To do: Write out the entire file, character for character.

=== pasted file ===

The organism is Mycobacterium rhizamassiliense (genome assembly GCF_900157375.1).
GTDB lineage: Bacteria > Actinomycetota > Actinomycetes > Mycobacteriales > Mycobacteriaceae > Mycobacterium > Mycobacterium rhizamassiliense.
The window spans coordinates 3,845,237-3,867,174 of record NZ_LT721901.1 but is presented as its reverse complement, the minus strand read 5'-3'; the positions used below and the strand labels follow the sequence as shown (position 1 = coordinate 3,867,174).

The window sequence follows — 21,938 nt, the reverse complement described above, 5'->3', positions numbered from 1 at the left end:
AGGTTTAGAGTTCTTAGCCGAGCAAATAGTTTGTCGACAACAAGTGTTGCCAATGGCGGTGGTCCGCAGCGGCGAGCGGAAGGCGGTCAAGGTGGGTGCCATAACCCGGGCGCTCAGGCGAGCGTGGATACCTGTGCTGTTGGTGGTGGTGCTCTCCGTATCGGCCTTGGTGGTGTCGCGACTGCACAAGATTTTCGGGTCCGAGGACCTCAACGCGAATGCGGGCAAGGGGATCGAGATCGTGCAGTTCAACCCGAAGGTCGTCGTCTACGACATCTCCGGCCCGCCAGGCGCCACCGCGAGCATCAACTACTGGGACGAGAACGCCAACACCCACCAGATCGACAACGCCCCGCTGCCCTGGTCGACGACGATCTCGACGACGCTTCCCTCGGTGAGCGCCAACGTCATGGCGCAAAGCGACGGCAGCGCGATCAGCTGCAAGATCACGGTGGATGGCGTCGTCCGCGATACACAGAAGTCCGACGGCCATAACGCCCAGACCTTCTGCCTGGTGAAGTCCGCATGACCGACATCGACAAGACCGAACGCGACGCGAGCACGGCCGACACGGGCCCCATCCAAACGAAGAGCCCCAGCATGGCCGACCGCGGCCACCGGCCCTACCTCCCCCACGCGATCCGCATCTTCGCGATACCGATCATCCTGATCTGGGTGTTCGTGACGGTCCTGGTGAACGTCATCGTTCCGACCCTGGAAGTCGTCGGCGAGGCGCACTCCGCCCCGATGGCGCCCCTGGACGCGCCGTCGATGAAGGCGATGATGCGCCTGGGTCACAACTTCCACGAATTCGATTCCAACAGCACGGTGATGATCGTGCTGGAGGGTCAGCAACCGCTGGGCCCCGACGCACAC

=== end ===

The organism is Mycobacterium rhizamassiliense (genome assembly GCF_900157375.1).
GTDB lineage: Bacteria > Actinomycetota > Actinomycetes > Mycobacteriales > Mycobacteriaceae > Mycobacterium > Mycobacterium rhizamassiliense.
The window spans coordinates 3,845,237-3,867,174 of record NZ_LT721901.1 but is presented as its reverse complement, the minus strand read 5'-3'; the positions used below and the strand labels follow the sequence as shown (position 1 = coordinate 3,867,174).

The window sequence follows — 21,938 nt, the reverse complement described above, 5'->3', positions numbered from 1 at the left end:
AGGTTTAGAGTTCTTAGCCGAGCAAATAGTTTGTCGACAACAAGTGTTGCCAATGGCGGTGGTCCGCAGCGGCGAGCGGAAGGCGGTCAAGGTGGGTGCCATAACCCGGGCGCTCAGGCGAGCGTGGATACCTGTGCTGTTGGTGGTGGTGCTCTCCGTATCGGCCTTGGTGGTGTCGCGACTGCACAAGATTTTCGGGTCCGAGGACCTCAACGCGAATGCGGGCAAGGGGATCGAGATCGTGCAGTTCAACCCGAAGGTCGTCGTCTACGACATCTCCGGCCCGCCAGGCGCCACCGCGAGCATCAACTACTGGGACGAGAACGCCAACACCCACCAGATCGACAACGCCCCGCTGCCCTGGTCGACGACGATCTCGACGACGCTTCCCTCGGTGAGCGCCAACGTCATGGCGCAAAGCGACGGCAGCGCGATCAGCTGCAAGATCACGGTGGATGGCGTCGTCCGCGATACACAGAAGTCCGACGGCCATAACGCCCAGACCTTCTGCCTGGTGAAGTCCGCATGACCGACATCGACAAGACCGAACGCGACGCGAGCACGGCCGACACGGGCCCCATCCAAACGAAGAGCCCCAGCATGGCCGACCGCGGCCACCGGCCCTACCTCCCCCACGCGATCCGCATCTTCGCGATACCGATCATCCTGATCTGGGTGTTCGTGACGGTCCTGGTGAACGTCATCGTTCCGACCCTGGAAGTCGTCGGCGAGGCGCACTCCGCCCCGATGGCGCCCCTGGACGCGCCGTCGATGAAGGCGATGATGCGCCTGGGTCACAACTTCCACGAATTCGATTCCAACAGCACGGTGATGATCGTGCTGGAGGGTCAGCAACCGCTGGGCCCCGACGCACAC